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July 30, 2013

Russia: “Foreign Agents” Law Hits Hundreds of NGOs

Starting in early March 2013 the Russian government launched a nationwide campaign of inspections of nongovernmental organizations, unprecedented in its scale and scope. The inspections were highly extensive, disruptive, invasive, and often intimidating. To date, hundreds of organizations in different regions of Russia have been subject to such inspections; most have yet to be informed of the inspection findings.

Starting in early March 2013 the Russian government launched a nationwide campaign of inspections of nongovernmental organizations, unprecedented in its scale and scope. The inspections were highly extensive, disruptive, invasive, and often intimidating. To date, hundreds of organizations in different regions of Russia have been subject to such inspections; most have yet to be informed of the inspection findings. However, it is clear that the main objective of these inspections is to identify organizations the government deems “foreign agents” and force advocacy groups to either assume this false, misleading, and demonizing label or suspend their work. Human Rights Watch is monitoring the situation closely and, as part of that effort, pulls together and brings to public attention information regarding civil society groups victimized in this manner.

Updated July 26, 2013 http://www.hrw.org/

I. Administrative Court Cases — 9 NGOs

If a court of law finds them responsible for failure to register as a “foreign agent,” these groups may be fined up to 500,000 rubles (over US$16,000) and their leaders personally – up to 300,000 rubles (approximately $10,000).

Association of NGOs in Defence of Voters’ Rights“Golos”(Moscow)

According to the protocol from the Ministry of Justice dated April 9, the group drafted and promoted a unified Electoral Code and allegedly received foreign funding in the form of the Andrey Sakharov Freedom Award from the Norwegian Helsinki Committee (NHC). Notably, Golos had sent the monetary prize in question back to the NHC. The organization was fined 300,000 rubles (approximately $10,000) by the Presnenskiy court of Moscow on April 25. The head of Golos was also personally fined 100,000 rubles (approximately $3,300). Golos appealed the court ruling on May 8. On June 14 the appeals court upheld the ruling of the Presnenskiy Court. On June 25 the Ministry of Justice ordered that the group be suspended for 6 months. On July 15 the group lodged a judicial appeal against the decision. On July 15 the group appealed this decision to a court.

Kostroma Center for Support of Public Initiatives (Kostroma)

According to the protocol from the Kostroma regional prosecutor’s office dated April 15, the group conducted a roundtable on United States-Russia relations attended by a US embassy representative. On May 29 a Kostroma court found the group in violation of the “foreign agents” law and fined the group 300,000 rubles (approximately $10,000). The group’s leader was also personally fined 100,000 rubles (approximately $3,300). The group appealed the ruling and court hearings are scheduled for July 29. The group appealed the ruling, and court hearings are scheduled for July 29.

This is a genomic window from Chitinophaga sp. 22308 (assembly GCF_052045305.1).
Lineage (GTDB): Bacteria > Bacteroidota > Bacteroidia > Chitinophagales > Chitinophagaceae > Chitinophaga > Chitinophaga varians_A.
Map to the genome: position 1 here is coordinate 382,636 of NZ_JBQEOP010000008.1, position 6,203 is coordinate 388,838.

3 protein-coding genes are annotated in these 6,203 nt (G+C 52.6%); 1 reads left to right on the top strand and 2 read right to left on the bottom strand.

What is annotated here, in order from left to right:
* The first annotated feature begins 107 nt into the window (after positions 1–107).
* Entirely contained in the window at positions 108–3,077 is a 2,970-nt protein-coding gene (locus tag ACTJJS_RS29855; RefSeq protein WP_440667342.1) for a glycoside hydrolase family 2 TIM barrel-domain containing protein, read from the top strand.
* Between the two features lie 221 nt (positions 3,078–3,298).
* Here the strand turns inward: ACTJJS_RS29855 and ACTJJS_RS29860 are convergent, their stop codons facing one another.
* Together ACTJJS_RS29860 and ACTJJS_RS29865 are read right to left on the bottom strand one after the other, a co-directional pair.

Anti-DiscriminationCenter “Memorial”(St. Petersburg)

According to the protocol from the Admiralteyskiy District prosecutor’s office of St. Petersburg dated April 30, the group receives foreign funding and published a report on police abuse of Roma, migrants, and civil activists that was presented to the United Nations Committee Against Torture. On May 27 the court returned the case to the prosecutor’s office as unsubstantiated. The prosecutor’s office sought to overturn the court's ruling, but on June 27 and July 16 higher courts dismissed the prosecutor's appeal.

“Coming Out”(St. Petersburg)

According to the protocol from the Central District prosecutor’s office of St. Petersburg dated April 30, this LGBT rights group receives funding from the Consulate General of the Netherlands and the Embassy of Norway and allegedly engaged in “political activities,” in particular by holding a silent rally using the slogans, “We are for traditional values: love, family, respect of human dignity” (organized by independent activists), by organizing a campaign against the adoption of the ban on “homosexual propaganda” in St. Petersburg (notably, the campaign was conducted before the “foreign agents” law came into effect), and by publishing the brochure, “Discrimination of LGBT Individuals: What, How and Why?” Administrative court hearings started on May 27, were postponed twice until June 19. On June 19 a St. Petersburg court ruled the group had violated the law and fined it 500,000 rubles (approximately $16,500). On June 25 the court also fined the group's director 300,000 rubles (approximately $10,000) for violating the law. The group appealed the court ruling. On July 25 the appeals court vacated the ruling and returned it to the court of first instance for re-examination.

“Side by Side” LGBT film festival(St. Petersburg)

According to the protocol from the Central District prosecutor’s office of St. Petersburg dated May 6, the group published a brochure entitled, “The International LGBT Movement: from Local Practices to Global Politics” and participated in a public awareness-raising campaign, “Let’s Stop the Homophobic Bill Together.” Notably, the campaign was conducted in 2011, before the “foreign agents” law entered into force. On June 6 a St. Petersburg court ruled the group had violated the law and fined it 500,000 rubles (approximately $16,500). Administrative court hearings in a separate case against the group’s director are pending. The group appealed the court ruling, but on July 26 the appeals court upheld it.